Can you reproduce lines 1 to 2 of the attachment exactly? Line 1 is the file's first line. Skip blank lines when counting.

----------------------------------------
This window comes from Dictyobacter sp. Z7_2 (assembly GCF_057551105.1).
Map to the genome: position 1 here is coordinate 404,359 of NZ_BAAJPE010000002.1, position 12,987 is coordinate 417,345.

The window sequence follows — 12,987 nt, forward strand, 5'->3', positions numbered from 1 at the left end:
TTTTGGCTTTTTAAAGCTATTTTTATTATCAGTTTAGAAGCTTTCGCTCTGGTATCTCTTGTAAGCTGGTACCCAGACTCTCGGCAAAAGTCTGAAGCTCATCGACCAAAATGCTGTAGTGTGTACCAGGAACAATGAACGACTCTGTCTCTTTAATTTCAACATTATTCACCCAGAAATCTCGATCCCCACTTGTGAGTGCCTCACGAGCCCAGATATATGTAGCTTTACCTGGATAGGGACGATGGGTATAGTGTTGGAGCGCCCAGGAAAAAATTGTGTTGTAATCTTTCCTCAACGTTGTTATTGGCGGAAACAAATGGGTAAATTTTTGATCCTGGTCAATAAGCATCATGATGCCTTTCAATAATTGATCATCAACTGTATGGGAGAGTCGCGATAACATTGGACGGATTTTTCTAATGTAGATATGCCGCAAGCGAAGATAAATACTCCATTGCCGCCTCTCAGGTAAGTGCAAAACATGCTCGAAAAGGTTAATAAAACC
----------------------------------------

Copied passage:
This window comes from Dictyobacter sp. Z7_2 (assembly GCF_057551105.1).
Map to the genome: position 1 here is coordinate 404,359 of NZ_BAAJPE010000002.1, position 12,987 is coordinate 417,345.